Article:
Go-plugin interface design

Hi! I’m looking to use the go-plugin framework with gRPC and I was wondering if there were any best practices for interface design.

I’d like to have a common interface with a handful of methods that all plugins could call, but each plugin could have different arguments to those methods.

I normally would get around this by instantiating a struct first, but it doesn’t seem like I can do this with the go-plugin framework.

Would I be forced to use the empty interface in go for all method signatures?


Hi @bcatubig,

Unfortunately I’m not sure I really follow exactly what you are trying to achieve here, and so it’s hard to give specific advice.

With that said, in general go-plugin with gRPC can do anything gRPC can do, which is constrained mainly by the Protocol Buffers encoding format and associated schema language.

Protocol Buffers has a few different options to deal with structures that can vary dynamically:

  1. OneOf lets you create a tagged union field, which for Go is like an interface with a closed set of implementations defined in the same package. This allows different calls to use different types so long as you can enumerate all of the possible types statically in the schema.
  2. Any is an even more general option where the message on the wire includes both the data and an identifier indicating the type of the data. Because Protocol Buffers data is not self-describing, the recipient of the message will still need to have some way to find a schema for the indicated data type, but you can support new types in the future without changing the main protocol schema, as long as both the plugin and its caller agree on what data types are valid. I’ve not tried this with Go in particular, but I assume it would end up making a Go struct field that takes any implementation of the protobuf Message interface.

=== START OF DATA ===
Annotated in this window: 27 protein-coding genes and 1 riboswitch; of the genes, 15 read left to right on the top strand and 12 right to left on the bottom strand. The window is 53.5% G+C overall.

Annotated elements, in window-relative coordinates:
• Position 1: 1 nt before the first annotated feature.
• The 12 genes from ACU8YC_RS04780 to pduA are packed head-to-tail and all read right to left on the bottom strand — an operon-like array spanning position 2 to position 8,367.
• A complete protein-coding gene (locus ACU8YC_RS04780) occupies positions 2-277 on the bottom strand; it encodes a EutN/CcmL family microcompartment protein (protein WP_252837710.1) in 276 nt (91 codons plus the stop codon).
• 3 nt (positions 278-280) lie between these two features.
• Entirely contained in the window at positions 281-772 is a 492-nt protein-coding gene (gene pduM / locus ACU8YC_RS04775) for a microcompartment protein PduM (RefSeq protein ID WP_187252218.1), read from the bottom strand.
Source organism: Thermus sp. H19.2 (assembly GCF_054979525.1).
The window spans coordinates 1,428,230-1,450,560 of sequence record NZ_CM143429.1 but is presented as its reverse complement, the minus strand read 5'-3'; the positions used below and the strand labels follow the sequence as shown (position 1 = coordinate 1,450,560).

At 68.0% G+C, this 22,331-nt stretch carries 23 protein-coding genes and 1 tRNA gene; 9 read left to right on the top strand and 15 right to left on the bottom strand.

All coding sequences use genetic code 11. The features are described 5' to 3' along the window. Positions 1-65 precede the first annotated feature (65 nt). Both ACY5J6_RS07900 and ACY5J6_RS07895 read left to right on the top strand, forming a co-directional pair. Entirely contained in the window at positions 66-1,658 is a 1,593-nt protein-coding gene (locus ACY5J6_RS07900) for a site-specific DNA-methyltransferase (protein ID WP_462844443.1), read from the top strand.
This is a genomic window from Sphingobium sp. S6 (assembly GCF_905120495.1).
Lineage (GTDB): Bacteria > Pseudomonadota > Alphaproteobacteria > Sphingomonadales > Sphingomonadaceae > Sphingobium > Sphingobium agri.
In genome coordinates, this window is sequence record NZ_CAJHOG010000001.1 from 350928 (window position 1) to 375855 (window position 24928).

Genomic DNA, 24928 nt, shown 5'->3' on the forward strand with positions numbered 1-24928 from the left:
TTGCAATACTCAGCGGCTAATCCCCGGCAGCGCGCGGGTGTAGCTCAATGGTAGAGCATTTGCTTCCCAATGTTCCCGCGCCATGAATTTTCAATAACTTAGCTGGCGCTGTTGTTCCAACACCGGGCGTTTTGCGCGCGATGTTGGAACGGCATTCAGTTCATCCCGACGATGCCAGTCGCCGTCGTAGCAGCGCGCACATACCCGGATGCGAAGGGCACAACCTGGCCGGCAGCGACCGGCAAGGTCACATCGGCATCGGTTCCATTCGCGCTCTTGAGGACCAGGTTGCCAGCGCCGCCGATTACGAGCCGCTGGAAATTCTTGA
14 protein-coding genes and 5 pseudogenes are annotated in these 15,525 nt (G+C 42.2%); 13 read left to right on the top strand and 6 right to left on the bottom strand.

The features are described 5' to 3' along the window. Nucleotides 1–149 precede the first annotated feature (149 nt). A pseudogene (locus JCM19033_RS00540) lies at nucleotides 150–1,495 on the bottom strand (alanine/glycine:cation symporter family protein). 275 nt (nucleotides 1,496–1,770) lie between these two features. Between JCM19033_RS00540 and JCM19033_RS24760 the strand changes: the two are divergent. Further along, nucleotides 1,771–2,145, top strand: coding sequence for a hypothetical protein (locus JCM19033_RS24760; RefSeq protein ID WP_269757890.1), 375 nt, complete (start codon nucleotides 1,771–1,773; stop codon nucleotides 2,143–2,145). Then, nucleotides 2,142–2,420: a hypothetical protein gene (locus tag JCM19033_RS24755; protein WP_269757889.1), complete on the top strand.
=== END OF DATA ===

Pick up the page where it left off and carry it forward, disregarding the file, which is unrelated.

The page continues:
3. Stepping outside of what is representable directly in Protocol Buffers, you can declare a field of type bytes at the protocol buffers level and then in your application code write in data serialized in some other self-describing format, like JSON or msgpack. This similar to using Any but by using a self-describing format you can potentially avoid the need for both sides to agree ahead of time on a schema, if the task at hand allows working generically with a data structure.

Terraform uses the third of these options because it has its own higher-level sense of schema from the Terraform language itself, and so the wire format just passes around msgpack or JSON-serialized data which Terraform Core and the SDK can then parse and decode using the Terraform-language-oriented schema.

If you can share a little more about what you’ve tried and what happened when you tested it then I might be able to give some more specific pointers. However, when I’m working on API design for gRPC-based things I honestly usually just look for other APIs that use gRPC that have solved similar problems and see how well their solutions apply to my problem.

The other tactic I generally follow is to minimize the direct use of the types generated from the Protocol Buffers schema, which are mechanically-generated and therefore inevitably non-idiomatic for the specific language I’m working in, and instead I wrap them in a custom-designed API that is more appropriate for the target language. The Terraform team followed this principle when implementing the Terraform plugin protocol version 5, whereby the auto-generated package is wrapped by a hand-written interface that the rest of the application consumes. In that way, the awkward Go types that result from some of the Protocol Buffers constructs are hidden, and the rest of the application can see a more convenient and idiomatic API.